I think Kisenosato is just being realistic. The injury probably isn’t hurting that much any more but the botched attempt to fight himself healthy means that he has a permanent weakness in his upper left quadrant. What we are seeing is the best we are likely to see. The authority like him because he is a great role model who puts bums on seats (or cushions). Kisenosato’s decision to fight on looks like his way of saying the powers that be “I just can’t do this anymore: please retire me”.
Since I can’t resist looking up stats on past bashos, I thought I’d take a look at kinboshi numbers.
Kyushu 2017 had six. Hatsu 2017 had seven. For more than that, you have to go back to Natsu 1956, in which Yokozunas Yoshibayama, Tochinishiki, Kagamisato, and Chiyonoyama collectively gave away *ten* kinboshi.
And Kisenosato will face at least five more maegashira if he really stays in till the end!
Among the rikishi who already have at least four losses, the schedule from here on out should get a little kinder to Hokutofuji, Ichinojo, and Chiyotairyu…
Unless his confidence (or health) have been shaken, I expect Hokutofuji is about to rattle off a lot of wins. He looked good in all his defeats, he just ran into very high-caliber performances.
Barring injury, I would be shocked if Hokutofuji ends up with less than 8 wins. He has a great combination of toughness, skill and intelligence. Once he finds the ideal style of sumo for him (at some point he’s gonna deliver some high quality yotsu zumo, I think), he’s gonna be a force to be reckoned with. I’m predicting he’s an Ozeki by the end of 2019.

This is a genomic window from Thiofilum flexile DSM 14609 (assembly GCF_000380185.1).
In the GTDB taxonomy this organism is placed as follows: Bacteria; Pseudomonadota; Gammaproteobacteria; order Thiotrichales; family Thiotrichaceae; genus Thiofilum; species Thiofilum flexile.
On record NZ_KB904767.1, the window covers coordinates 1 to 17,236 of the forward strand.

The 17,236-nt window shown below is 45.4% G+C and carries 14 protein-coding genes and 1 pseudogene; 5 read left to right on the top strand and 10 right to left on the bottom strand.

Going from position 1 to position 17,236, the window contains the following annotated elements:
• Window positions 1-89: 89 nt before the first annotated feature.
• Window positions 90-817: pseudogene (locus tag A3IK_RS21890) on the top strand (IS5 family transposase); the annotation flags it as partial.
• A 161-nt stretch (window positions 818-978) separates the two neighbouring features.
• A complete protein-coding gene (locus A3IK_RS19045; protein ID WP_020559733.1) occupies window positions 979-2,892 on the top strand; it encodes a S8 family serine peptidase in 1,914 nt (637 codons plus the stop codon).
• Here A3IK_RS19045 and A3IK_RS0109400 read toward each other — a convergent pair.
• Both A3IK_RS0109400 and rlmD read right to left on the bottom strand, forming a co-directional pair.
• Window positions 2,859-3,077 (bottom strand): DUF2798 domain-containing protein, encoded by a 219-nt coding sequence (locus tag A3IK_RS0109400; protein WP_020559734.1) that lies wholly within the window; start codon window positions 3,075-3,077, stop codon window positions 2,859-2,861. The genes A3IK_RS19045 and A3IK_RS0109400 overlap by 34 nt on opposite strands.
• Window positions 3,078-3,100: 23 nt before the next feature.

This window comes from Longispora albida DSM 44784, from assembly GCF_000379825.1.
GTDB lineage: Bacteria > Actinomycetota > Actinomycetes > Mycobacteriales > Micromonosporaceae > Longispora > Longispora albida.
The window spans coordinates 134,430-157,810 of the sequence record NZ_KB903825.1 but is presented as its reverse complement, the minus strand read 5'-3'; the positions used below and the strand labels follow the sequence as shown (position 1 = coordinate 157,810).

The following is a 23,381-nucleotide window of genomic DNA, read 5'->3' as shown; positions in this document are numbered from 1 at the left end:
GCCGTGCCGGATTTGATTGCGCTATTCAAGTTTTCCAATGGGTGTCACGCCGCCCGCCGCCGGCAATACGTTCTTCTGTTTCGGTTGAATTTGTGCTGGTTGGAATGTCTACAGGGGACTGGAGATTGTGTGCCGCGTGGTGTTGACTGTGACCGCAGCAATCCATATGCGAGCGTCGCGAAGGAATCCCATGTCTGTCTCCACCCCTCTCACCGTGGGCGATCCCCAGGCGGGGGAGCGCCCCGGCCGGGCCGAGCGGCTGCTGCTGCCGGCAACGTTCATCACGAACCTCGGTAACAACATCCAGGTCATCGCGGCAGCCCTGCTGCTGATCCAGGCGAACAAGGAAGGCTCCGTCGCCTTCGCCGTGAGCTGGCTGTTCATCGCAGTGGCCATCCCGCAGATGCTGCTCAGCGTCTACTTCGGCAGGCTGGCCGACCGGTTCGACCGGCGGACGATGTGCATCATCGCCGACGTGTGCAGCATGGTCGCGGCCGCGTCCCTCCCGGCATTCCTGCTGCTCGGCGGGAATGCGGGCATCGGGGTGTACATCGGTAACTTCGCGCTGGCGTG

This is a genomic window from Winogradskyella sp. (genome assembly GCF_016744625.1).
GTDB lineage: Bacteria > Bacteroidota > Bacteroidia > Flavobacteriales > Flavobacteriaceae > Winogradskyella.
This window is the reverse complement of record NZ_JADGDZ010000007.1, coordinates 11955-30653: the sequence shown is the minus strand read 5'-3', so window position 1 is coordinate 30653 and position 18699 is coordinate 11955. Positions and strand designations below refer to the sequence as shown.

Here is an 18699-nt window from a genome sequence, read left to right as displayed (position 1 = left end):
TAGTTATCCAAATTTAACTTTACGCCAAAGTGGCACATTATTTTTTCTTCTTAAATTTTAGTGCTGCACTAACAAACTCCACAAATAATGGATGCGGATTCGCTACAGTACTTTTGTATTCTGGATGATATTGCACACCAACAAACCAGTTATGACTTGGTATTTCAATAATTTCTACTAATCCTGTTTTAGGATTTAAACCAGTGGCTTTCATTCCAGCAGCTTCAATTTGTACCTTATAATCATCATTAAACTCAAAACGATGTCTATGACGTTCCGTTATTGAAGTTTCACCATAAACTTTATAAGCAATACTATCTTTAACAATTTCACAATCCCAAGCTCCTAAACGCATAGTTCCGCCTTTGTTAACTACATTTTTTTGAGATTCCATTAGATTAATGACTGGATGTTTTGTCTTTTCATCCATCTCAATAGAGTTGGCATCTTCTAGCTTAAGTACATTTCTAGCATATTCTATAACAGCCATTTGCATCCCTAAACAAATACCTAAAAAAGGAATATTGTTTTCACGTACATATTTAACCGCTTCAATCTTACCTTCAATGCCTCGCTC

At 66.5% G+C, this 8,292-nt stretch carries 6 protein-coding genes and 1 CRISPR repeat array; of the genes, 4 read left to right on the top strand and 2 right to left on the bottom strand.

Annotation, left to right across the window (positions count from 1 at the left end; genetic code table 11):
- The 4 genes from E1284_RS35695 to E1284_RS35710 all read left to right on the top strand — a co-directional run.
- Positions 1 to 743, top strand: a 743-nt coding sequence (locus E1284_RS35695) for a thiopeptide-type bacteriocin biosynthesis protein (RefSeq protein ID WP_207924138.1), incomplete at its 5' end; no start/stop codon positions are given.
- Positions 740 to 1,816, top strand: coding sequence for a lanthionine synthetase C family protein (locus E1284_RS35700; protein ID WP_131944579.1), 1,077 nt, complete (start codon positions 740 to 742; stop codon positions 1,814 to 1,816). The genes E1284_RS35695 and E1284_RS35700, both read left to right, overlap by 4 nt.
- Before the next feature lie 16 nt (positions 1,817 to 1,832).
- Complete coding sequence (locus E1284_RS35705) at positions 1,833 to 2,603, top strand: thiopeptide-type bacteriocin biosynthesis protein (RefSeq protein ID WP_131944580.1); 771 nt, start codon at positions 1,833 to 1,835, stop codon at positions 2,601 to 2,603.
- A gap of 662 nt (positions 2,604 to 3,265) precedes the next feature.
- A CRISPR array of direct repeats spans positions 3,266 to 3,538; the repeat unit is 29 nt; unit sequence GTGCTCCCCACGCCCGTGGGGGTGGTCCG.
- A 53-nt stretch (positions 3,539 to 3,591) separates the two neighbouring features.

I think Hakuho went kujio because he is tired of the unfairness of the members of the Sumo association,tired of a clearly hostile public without counting the death threats.I do not like what I see happening!
Very interesting, I’m not familiar with any of this, it’s all news to me. Is there more information on this anywhere?
KIse doesn’t surprise me. He was instructed to come back when ready to compete for 15 days. By showing up on Day 1 he “agreed” to the 15, and unless he sustains a new and serious injury, I expect him to stay and end with the record he gets.
There is only one honorable way to continue his career beyond January. He’s going for do or die. I hope he can pull off the miracle.
I hope kise has some kind of a plan for the next days…
“Kise’s Coulda-Woulda-Shoulda House ‘o Chankonabe” now open for business.